Peel skin from potatoes. This should be easy after you let the taters sit for a few minutes. Cut potatoes into thin slices.
Add potatoes to ingredients already in mixing bowl. Mix again with fork. Transfer to 9″-round baking or casserole dish. Sprinkle top with Parmesan cheese. Bake at 350 degrees for 60 minutes.

TIDBITS

1) It just doesn’t seem right that “mayonnaise” is spelled with two n’s.

2) French fries are called frites in Holland. When I lived there, you were given a choice of met or zonder, with or without mayonnaise. The mayonnaise was spicy and tasted quite good, the Dutch ketchup not so much.

3) You also couldn’t get root beer in Europe for love or money. Why? Why? Didn’t we save Europe in World War II?

4) And as far as I know, you can’t get European potato chips that aren’t dripping with oil.

5) And don’t even look for good chewing gum.

6) Of course, if you want steak au poivre vert or a good rijstaffel, I heartily recommend going there.

– Chef Paul

4novels

My cookbook, Eat Me: 169 Fun Recipes From All Over the World,  and novels are available in paperpack or Kindle on amazon.com

As an e-book on Nook

or on my website-where you can get a signed copy at: www.lordsoffun.com

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Peruvian Papa Rellena

Peruvian Entree

PAPA RELLENA
(Peruvian Stuffed Potato)

INGREDIENTS

DOUGH
4 medium-to-large potatoes
1 cup flour
1 egg (4 eggs total, 1 here and 3 in filling.)

FILLING
1 medium onion
4 garlic cloves
3/4 pound ground beef
1/4 teaspoon pepper
1/2 teaspoon sea salt
1/2 teaspoon Meat MagicTM spice
1/4 teaspoon parsley
3 eggs (4 eggs total, 3 here and 1 in dough.)

Vegetable oil

SPECIALITY COOKWARE

Deep fryer or deep pot
potato masher
a cheap Monet painting

INITIAL PREPARATION

Peel potatoes. Boil the spuds in large pot for about 40 minutes.

FILLING PREPARATION

While potatoes are boiling, boil 3 eggs for 12 minutes. (If you’re feeling particularly efficient, boil the eggs with the potatoes. Just be sure the eggs are only in the boiling water for the required 12 minutes.)

While eggs are boiling, mince onions and garlic. Add onion, garlic, ground beef, pepper, salt, meat spice, and parsley to frying pan. Cook on medium-high heat until beef is no longer red and onions are soft. Put beef mixture in first mixing bowl.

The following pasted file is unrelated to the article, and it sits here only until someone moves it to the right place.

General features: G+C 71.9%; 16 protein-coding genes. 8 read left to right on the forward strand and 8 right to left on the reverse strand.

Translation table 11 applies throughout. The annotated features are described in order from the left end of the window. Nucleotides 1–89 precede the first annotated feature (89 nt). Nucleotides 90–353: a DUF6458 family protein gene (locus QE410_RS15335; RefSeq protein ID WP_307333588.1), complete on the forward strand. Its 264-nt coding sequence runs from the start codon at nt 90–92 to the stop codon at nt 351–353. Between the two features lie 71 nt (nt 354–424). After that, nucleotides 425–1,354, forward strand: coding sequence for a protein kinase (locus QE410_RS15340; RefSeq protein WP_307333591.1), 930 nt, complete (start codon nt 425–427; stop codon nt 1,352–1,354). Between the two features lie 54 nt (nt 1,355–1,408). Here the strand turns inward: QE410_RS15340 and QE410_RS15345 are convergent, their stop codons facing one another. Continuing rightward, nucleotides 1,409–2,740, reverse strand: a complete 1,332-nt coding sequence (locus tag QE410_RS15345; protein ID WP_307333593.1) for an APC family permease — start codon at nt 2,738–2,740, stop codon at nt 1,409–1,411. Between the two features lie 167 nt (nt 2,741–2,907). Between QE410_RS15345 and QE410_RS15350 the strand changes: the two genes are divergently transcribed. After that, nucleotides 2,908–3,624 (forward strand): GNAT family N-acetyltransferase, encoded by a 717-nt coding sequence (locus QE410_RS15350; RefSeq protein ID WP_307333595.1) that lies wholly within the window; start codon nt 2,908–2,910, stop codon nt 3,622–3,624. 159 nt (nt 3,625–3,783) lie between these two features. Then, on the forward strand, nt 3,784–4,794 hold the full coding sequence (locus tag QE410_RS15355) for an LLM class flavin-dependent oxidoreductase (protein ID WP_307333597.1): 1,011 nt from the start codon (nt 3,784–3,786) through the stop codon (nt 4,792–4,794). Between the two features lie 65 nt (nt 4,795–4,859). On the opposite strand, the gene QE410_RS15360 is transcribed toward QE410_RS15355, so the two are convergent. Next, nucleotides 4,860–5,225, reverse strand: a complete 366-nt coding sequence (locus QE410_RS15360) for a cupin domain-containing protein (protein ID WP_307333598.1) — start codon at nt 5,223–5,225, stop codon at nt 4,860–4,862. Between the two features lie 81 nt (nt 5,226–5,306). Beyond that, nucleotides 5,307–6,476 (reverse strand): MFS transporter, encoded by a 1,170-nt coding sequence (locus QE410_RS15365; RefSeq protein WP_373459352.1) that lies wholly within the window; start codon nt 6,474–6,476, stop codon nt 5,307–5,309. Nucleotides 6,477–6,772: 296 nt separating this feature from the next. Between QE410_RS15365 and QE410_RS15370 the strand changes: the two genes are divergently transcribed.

Remove hard-boiled eggs. Peel and dice them. Add diced hard-boiled eggs to beef mixture in bowl.

DOUGH PREPARATION

Remove potatoes. Pulverize them with a potato masher. (You say your son’s Little LeagueTM coach kept him on the bench? Then pulverize them taters! Put some muscle behind your blows. Smash ‘em, smash ‘em, make ‘em beg. Ahem.) Combine the surviving mashed potatoes with flour and egg in second mixing bowl.

Admire cheap Monet painting. Fill deep fryer with 4 inches of vegetable oil or a neutral cooking oil. Heat oil to 340-to-350 degrees. Anything higher gets kinda scary.

While oil heats, put a generous amount of flour on your hand. (This prevents the sticky flour from well, sticking to your hand.) Put a ball of the potato mixture–1 to 2 tablespoons–in your palm. Use four fingers of the other hand to make a hole in the mixture. Put about a teaspoon of the cooked ground-beef mix in the hole. Fold top of potato ball completely over the beef center. Roll the potato-meat ball in your hands to make it smooth. (Again, coat your hands with flour before making each potato-meat ball.)

Use a ladle or tongs to gently lower the potato-meat ball into the hot oil. (You don’t want to get too close to that stuff.) Fry the ball until it is golden brown. Remove and dab with paper napkin to remove excess oil.

This is a great and tasty way to use up those potatoes skulking in the corner of the pantry.

TIDBITS

1) Lima is the capital of Peru.

2) Boston is the capital of Massachusetts.

3) I like Boston baked beans much more than lima beans.